Here is this week’s weather forecast by PG&E meteorologist John Lindsey.
Middle- and high-level subtropical cloudiness moved over the Central Coast this weekend and produced sprinkles. Today will be the transition day to warmer weather, as high pressure strengthens through Wednesday. Tuesday is expected to be the first real hot day for the inland valleys of the Central Coast, as a prolonged heat event will likely last into Thursday.
Night and morning marine low clouds and fresh to strong (19- to 31-mph) afternoon northwesterly (onshore) winds will keep the beaches and coastal valleys from heating up too much.
Overall, Wednesday appears to be the hottest day for most locations, with Paso Robles forecast to reach 106 degrees, and San Luis Obispo hitting 88 degrees. Subtropical cloudiness may be thick enough to lower maximum temperatures across San Luis Obispo and Santa Barbara counties, but may also act to elevate nighttime minimums. This subtropical moisture will make it feel even hotter and quite muggy, much like Florida. The monsoon moisture will also result in a chance for afternoon thunderstorms in the Sierra Nevada.
Premium content for only $0.99
For the most comprehensive local coverage, subscribe today.
The high-pressure ridge will continue to hold steady Thursday, but subtropical cloudiness and a little more marine influence should knock down temperatures a bit. There’s also a good chance that we could see sprinkles or light rain showers Thursday, and there’s a slight chance of thunderstorms. The ridge is expected to finally weaken by Friday for generally cooler weather heading into the July 4 weekend.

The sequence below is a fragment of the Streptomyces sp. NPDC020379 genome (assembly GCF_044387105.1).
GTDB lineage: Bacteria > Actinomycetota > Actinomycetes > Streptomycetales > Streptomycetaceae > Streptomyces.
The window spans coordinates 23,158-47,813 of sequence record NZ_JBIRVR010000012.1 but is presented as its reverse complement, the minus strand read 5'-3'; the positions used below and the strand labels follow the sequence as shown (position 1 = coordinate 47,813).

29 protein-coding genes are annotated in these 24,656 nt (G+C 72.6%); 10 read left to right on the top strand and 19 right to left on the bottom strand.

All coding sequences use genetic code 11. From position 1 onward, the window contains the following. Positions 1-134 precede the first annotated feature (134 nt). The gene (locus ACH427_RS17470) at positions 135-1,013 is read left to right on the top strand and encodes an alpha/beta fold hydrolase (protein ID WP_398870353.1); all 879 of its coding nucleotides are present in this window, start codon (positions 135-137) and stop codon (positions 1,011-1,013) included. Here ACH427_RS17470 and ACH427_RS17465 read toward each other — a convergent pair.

Speaking of the Fourth of July, marine low clouds are expected to roll in. However, they should remain above 500 feet of altitude, which will allow for good viewing of the fireworks displays along the beaches.
Monday’s surf report
Monday’s fresh to strong (19- to 31-mph) northwesterly winds will generate 4- to 6-foot northwesterly (310-degree, shallow-water) seas (with a 4- to 7-second period) this afternoon into Tuesday.
A 3- to 5-foot northwesterly (290-degree, deep- water) sea and swell (with a 5- to 8-second period) is expected to develop along our coast Wednesday and remain at this height and period through Saturday.
Seawater temperatures will range between 52 and 54 degrees through Saturday.
• • •
At PG&E, your safety is our first concern. It looking hot this week, please practice hot-weather safety:
- Visit PG&E-supported Cooling Centers to escape the heat. For information on Cooling Centers, or to find out if there is one in your neighborhood, contact your local city or county. If your neighborhood does not have a Cooling Center, plan trips to public places with air conditioning such as libraries, movie theaters or shopping malls.
- Avoid strenuous activities in hot, direct sunlight.
- Drink plenty of water, and avoid alcohol or caffeine when the weather is hot.
- Pay attention to your body. Muscle cramps, dizziness and nausea may be signs of a heat-related illness.